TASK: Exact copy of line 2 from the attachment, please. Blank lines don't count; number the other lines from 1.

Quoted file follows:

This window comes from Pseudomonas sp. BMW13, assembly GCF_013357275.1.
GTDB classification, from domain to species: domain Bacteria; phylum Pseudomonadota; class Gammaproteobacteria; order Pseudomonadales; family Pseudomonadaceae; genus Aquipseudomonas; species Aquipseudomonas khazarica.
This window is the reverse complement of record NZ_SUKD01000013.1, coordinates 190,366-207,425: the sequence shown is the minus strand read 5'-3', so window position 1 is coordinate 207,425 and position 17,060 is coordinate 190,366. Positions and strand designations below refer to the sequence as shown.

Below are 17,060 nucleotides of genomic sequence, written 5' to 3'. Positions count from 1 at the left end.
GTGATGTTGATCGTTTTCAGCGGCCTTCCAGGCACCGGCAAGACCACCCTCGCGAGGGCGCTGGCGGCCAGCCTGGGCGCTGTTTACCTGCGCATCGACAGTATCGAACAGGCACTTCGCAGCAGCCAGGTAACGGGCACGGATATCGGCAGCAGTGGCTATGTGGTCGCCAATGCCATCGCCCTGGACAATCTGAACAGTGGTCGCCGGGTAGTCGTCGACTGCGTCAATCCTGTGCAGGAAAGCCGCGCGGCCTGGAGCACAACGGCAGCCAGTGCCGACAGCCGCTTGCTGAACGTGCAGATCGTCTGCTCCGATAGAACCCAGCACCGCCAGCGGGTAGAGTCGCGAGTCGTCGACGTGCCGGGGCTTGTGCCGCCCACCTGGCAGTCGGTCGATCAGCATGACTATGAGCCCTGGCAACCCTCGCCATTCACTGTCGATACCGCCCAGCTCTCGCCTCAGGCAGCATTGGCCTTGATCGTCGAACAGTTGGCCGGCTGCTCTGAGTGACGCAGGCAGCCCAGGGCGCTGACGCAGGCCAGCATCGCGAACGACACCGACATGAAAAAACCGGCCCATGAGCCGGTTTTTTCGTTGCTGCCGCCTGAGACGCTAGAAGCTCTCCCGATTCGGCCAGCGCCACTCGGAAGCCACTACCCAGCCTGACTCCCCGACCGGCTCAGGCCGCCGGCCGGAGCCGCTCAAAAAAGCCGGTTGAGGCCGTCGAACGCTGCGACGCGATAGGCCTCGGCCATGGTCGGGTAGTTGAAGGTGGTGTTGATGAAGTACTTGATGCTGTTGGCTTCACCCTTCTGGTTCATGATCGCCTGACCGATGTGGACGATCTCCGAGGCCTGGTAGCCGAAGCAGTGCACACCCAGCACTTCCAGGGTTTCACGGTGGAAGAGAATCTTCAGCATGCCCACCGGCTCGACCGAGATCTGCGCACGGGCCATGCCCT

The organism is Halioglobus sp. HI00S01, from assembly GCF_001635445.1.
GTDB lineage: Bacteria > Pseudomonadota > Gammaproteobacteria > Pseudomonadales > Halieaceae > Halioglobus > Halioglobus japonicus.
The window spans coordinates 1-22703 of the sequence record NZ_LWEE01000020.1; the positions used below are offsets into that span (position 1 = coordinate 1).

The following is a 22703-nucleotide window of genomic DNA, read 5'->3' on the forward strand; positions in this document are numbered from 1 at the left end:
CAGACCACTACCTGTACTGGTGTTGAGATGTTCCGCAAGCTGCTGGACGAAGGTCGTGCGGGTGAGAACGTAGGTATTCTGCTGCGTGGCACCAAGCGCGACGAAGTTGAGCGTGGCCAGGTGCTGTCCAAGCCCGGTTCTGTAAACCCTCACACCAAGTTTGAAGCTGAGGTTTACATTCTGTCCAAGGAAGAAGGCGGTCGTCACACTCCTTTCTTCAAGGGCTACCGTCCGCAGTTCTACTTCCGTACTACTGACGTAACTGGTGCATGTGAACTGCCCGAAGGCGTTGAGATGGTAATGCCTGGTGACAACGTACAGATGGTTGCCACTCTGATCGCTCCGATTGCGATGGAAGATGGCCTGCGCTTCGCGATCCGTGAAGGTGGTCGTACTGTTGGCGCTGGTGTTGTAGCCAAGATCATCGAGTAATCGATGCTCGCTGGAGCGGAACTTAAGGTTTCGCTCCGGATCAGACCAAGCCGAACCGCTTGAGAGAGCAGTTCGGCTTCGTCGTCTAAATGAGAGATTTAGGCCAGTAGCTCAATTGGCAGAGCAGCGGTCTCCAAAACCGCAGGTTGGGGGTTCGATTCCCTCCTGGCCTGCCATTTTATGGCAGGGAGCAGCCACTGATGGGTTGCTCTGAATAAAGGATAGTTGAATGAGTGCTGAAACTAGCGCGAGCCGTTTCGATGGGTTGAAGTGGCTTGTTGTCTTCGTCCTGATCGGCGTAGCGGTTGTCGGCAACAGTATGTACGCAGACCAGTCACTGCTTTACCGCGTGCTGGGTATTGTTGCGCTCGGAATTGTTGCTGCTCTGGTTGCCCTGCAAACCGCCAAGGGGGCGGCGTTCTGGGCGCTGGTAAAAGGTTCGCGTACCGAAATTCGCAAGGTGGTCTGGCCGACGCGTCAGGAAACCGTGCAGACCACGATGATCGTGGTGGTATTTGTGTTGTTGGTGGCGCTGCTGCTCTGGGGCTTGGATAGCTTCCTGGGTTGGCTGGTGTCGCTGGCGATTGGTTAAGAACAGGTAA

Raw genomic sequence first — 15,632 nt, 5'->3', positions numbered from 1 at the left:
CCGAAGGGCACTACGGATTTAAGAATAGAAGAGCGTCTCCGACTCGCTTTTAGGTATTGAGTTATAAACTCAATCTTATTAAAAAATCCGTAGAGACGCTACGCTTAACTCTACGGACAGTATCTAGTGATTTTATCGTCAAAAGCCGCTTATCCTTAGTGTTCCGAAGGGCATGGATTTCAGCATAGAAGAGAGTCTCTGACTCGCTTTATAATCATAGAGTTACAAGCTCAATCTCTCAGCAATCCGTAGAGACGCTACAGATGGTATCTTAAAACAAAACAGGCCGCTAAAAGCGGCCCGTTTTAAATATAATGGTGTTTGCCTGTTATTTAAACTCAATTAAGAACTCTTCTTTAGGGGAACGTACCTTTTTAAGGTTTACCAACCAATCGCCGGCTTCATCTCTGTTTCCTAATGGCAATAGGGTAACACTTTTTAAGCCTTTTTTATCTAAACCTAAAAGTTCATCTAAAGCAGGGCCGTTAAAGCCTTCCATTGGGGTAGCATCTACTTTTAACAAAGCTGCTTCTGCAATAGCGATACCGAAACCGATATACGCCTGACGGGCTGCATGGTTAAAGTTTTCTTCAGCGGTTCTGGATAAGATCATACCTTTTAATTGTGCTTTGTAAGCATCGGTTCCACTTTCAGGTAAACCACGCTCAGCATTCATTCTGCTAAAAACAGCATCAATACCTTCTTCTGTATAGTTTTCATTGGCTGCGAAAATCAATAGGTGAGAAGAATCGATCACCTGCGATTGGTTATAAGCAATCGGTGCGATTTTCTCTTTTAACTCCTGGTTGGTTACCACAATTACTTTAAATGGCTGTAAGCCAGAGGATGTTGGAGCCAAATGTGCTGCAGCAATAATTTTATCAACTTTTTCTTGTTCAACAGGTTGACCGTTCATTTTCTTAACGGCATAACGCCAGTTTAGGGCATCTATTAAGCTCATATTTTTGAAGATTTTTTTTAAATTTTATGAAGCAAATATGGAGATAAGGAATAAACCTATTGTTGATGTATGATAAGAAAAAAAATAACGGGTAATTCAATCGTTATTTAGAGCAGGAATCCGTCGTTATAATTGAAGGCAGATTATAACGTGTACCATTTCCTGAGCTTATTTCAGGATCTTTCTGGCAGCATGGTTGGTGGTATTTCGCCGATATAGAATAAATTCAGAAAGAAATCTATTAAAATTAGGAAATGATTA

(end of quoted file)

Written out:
GTDB classification, from domain to species: domain Bacteria; phylum Pseudomonadota; class Gammaproteobacteria; order Pseudomonadales; family Pseudomonadaceae; genus Aquipseudomonas; species Aquipseudomonas khazarica.